Changing Times: How the Economy Affects Generation Y Professionals

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Temporary jobs and tight budgets are becoming all too familiar for many Generation Y professionals, who are facing a seemingly permanent recession. Average incomes in the US for those aged 25-34 have fallen 8 percent since the recession began, which is double the adult population’s total drop, and their unemployment rates are one-half to 1 percent above that of the national average. The nation’s younger workers have benefited least from the economic recovery. It is thought that this generation will be stuck on a lower-income path, and in a difficult job market will remain in careers other than their first choice, long term. Of course, this makes it less likely for them to start over again in preferred fields.

This status is understandable. In a post-recession world every dime counts, and companies know their success is a matter of return on investment and market share. It takes a thoughtful strategy for a company to remain competitive and prosper in the marketplace, all while retaining their desired headcount, keeping employee morale high and staying within the confines of strict budgets.

Nearly half of the human resources professionals belonging to the Society for Human Resource Management reported that their companies were somewhat or very likely to keep their reduced budgets for the foreseeable future. Some of this reduced budget is reflected in more companies choosing to outsource entire initiatives and company functions, rather than taking on new staff. Here are some ways companies are adjusting:

Outsourcing and Contractors: Utilizing contractors and temporary help to fill holes, rather than bringing on full-time employees, can cut down on benefits costs and can be budgeted on a per-project basis rather than long-term salary budgeting. As a result, fewer people commute to inner-city offices and workplaces every day.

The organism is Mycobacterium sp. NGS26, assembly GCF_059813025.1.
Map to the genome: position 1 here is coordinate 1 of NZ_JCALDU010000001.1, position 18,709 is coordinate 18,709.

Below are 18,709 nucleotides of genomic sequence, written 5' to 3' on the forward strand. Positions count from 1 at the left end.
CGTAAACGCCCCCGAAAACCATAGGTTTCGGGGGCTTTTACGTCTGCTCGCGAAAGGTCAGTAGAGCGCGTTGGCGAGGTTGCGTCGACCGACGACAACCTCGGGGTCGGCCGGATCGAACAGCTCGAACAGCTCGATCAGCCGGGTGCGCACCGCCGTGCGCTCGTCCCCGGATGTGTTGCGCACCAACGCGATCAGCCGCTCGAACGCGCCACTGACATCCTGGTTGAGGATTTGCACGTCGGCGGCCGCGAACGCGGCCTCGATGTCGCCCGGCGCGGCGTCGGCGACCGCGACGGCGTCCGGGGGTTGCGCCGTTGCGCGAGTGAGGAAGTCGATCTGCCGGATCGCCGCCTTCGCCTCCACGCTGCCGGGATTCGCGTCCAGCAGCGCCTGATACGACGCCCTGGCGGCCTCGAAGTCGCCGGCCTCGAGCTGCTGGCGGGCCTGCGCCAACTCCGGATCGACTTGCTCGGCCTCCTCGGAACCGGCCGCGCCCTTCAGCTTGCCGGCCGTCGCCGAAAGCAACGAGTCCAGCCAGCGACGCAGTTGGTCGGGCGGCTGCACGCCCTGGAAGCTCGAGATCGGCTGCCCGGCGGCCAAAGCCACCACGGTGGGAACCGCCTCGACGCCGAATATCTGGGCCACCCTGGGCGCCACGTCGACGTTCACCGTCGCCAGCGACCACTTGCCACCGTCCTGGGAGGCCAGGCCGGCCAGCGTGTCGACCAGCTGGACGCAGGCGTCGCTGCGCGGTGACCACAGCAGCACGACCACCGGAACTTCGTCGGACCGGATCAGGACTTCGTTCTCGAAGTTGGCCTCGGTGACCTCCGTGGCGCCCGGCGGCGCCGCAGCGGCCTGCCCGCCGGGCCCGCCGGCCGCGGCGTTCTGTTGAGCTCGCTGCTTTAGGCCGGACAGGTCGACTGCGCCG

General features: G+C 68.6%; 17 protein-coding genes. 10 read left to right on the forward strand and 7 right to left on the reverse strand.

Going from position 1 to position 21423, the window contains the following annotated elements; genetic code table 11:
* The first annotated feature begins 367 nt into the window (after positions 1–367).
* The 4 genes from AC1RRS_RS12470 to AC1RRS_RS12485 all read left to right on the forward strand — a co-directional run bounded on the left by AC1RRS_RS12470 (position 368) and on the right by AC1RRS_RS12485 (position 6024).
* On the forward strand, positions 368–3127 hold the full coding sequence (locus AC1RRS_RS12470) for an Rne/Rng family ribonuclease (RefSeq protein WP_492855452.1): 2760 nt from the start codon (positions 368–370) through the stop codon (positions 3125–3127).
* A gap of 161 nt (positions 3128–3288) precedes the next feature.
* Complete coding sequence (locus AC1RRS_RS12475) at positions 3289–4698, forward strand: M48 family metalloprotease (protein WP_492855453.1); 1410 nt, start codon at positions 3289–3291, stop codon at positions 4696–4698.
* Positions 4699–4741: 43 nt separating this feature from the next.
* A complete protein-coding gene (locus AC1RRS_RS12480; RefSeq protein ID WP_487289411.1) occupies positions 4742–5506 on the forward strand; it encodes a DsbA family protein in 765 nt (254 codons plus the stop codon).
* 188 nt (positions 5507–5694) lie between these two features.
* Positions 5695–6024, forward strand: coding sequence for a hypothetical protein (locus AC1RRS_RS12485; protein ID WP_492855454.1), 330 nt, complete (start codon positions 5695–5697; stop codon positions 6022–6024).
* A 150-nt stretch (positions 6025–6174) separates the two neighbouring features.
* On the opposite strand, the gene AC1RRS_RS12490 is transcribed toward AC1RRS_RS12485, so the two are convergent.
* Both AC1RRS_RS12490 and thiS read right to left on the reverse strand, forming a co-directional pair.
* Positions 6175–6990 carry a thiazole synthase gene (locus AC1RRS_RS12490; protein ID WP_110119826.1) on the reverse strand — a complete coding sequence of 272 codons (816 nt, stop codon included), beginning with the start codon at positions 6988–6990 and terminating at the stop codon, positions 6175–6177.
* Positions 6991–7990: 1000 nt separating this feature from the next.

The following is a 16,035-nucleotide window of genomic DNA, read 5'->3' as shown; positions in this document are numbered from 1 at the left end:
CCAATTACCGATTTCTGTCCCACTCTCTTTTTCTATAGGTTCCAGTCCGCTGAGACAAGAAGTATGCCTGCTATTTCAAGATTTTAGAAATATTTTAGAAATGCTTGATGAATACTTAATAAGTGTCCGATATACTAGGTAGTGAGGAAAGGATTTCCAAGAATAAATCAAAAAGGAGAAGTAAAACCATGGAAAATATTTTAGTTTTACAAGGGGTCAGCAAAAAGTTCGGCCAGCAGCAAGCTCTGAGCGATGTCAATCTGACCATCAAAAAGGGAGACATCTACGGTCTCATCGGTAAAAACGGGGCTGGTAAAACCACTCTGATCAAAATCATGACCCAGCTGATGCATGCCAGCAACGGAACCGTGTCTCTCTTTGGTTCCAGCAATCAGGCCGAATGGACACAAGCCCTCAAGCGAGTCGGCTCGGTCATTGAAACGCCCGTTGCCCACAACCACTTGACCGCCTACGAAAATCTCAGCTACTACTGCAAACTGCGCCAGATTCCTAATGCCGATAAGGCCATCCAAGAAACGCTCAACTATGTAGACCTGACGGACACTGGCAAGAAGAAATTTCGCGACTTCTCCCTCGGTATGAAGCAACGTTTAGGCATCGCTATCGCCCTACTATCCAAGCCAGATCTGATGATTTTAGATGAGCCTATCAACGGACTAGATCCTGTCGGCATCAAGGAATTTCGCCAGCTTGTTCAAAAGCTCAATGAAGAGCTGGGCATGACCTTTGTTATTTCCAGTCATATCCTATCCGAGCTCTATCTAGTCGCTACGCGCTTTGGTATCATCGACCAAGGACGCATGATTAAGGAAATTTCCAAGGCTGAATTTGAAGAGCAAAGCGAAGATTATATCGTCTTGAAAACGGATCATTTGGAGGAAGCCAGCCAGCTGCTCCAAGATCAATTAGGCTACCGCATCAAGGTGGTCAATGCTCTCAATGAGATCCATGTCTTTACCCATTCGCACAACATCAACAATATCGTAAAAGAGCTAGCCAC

Virtual Work Environments: Companies that can embrace a virtual workforce not only benefit by saving on costs, but in other areas as well. A study at Brandman University found 40 percent of employees from large, enterprise and Fortune 500 organizations worked in virtual teams. The study also found that virtual teaming helps companies recruit the best talent (no matter the location), allows for flexibility, creates more revenue in other markets and reduces travel and office expenses.

Commercial Use Changes: Stricter loan underwriting, a higher percentage of empty storefronts and tighter budgets across the board have drastically affected the use of commercial and urban spaces. Temporary, mobile and recyclable spaces paired with a need for adaptation and experimentation have spurred a new collaborative energy.

The professional impact of the current economic climate has impacted Gen Y’s behaviour. Younger people chose to drive less in 2012, with many of America’s younger adults preferring to live places where they can easily walk, bike and utilize public transport. Changes in mobile technology, fuel prices and driving laws have contributed to a rise of alternate transportation, according to a U.S. Public Interest Research Group report. Between 2001-2009, the average number of vehicle miles traveled by those age 16-34 dropped by 23 percent, with the same group taking 40 percent more public transit, 24 percent more bike trips and walking 16 percent more. These individuals reported most valuing bus routes and rail lines, increasing demand for these services in urban areas.

Claire Perkins has a background in print and digital publishing. She can often be found amid a cloud of Law & Order SVU and Cinnamon Dolce Lattes.

Image via mikecogh